Marijuana Farming May Become Mainstream

With several more states poised to join Colorado and Washington in legalizing the medical and non-medical possession and consumption of marijuana, pot farming appears closer to becoming part of mainstream agricultural production in the United States.
In 2012, Colorado and Washington became the first states in the nation to legalize the recreational possession and consumption of marijuana. While many states had legalized medical marijuana (with varying degrees of regulation and control), 2012 marked the first successful effort to completely legalize the drug.
Until this August, however, both state’s laws remained in a kind of legal limbo. With federal law and policy still classifying marijuana as a Schedule I drug (along with heroin and LSD), it was unclear how state decriminalization efforts could progress. With the Justice Department announcing in August that it would allow the Colorado and Washington laws to go forward, the uncertain balance between state and federal regulation was resolved, giving farmers the green light to produce non-medical marijuana.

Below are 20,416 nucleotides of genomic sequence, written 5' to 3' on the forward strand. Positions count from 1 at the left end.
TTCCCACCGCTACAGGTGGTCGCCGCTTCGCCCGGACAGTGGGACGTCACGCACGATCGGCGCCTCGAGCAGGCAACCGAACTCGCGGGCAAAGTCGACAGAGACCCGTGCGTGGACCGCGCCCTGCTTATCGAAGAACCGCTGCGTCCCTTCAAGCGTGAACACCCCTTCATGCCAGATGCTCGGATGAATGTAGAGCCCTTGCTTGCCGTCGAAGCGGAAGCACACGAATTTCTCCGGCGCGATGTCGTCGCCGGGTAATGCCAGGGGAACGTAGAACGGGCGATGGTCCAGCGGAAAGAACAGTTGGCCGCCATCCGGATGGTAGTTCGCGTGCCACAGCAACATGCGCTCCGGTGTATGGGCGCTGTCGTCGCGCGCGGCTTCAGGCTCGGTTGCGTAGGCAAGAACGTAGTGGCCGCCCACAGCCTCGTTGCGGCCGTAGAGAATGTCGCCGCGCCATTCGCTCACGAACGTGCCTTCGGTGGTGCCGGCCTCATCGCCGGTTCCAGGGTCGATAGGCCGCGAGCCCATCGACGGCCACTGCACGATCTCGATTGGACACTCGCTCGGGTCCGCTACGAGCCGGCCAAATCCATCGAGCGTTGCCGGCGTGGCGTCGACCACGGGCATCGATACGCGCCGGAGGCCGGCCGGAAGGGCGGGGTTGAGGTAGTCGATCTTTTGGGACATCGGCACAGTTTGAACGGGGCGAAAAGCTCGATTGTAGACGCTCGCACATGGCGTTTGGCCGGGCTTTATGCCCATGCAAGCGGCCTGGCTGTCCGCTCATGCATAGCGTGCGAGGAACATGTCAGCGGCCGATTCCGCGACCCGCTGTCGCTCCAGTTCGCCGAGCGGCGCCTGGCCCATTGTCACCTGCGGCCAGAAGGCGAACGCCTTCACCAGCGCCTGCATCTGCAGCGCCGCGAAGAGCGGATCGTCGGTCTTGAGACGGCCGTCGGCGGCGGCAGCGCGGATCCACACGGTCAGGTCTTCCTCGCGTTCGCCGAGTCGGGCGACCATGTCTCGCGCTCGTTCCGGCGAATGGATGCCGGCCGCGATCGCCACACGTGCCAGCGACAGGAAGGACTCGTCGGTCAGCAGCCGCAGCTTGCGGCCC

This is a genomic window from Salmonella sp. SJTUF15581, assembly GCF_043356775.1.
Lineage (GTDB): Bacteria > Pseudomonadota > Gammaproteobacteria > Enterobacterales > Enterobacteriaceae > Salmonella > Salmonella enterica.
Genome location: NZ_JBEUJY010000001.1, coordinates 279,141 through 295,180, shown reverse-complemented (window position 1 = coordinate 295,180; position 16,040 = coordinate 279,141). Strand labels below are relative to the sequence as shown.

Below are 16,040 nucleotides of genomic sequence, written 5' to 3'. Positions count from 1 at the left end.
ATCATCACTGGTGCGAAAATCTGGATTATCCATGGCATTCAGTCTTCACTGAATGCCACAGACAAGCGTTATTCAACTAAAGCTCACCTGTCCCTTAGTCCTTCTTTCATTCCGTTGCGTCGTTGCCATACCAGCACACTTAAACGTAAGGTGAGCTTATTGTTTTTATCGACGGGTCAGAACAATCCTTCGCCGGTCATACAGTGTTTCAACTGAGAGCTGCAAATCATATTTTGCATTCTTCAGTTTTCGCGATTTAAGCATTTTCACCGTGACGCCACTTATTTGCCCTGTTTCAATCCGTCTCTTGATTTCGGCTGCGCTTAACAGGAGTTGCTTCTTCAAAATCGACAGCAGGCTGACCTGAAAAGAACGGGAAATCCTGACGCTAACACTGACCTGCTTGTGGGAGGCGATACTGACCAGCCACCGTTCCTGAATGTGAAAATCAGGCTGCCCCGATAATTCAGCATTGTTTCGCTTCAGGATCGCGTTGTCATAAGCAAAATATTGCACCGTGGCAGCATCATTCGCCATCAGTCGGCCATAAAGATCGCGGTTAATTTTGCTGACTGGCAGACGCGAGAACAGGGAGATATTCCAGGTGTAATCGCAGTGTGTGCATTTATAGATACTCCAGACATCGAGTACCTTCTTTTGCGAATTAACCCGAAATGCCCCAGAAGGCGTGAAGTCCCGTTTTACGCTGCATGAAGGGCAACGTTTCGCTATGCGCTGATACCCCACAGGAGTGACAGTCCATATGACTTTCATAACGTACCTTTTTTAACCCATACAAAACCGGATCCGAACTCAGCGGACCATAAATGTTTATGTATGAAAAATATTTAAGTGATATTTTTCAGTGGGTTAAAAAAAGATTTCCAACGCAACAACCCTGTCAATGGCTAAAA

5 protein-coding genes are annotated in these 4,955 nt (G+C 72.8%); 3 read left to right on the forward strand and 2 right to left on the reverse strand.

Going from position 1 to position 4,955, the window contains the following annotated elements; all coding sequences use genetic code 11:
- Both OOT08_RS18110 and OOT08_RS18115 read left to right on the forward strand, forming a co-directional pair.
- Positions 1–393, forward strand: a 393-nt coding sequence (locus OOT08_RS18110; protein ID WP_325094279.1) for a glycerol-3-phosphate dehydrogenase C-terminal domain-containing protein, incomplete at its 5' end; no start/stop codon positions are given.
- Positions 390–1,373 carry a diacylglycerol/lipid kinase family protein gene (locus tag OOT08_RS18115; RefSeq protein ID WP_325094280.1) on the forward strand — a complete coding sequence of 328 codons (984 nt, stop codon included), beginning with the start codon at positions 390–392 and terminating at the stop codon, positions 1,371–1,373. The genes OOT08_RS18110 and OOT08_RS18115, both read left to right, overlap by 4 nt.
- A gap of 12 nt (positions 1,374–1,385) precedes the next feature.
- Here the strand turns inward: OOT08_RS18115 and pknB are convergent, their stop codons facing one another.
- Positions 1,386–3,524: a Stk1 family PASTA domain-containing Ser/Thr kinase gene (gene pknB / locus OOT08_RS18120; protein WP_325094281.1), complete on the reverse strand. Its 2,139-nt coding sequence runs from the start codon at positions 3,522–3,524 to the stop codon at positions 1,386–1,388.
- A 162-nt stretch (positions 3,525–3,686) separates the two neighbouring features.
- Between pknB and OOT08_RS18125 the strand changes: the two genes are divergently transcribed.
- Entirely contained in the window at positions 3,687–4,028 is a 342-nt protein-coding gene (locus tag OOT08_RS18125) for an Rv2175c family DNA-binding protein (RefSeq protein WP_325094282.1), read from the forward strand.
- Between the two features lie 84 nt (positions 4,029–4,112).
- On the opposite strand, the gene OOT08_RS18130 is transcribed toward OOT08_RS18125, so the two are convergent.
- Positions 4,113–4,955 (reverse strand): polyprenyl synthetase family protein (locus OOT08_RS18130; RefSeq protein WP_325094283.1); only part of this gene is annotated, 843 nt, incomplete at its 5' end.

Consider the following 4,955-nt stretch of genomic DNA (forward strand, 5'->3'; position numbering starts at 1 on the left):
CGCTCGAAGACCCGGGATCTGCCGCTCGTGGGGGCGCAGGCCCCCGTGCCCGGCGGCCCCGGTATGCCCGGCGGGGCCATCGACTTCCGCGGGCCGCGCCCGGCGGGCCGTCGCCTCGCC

With neither state fully implementing regulatory bodies or policies to control the use of marijuana, however, banks have been reluctant to fund marijuana projects and farmers have not embraced marijuana as a cash crop.
Progress in Colorado and Washington (along with legalization efforts in Alaska, Oregon, California, Arizona, and several other states), may soon signal a major change in marijuana’s status as a regular agricultural product.
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Written by: Justin Ellison / Farm Plus Staff Writer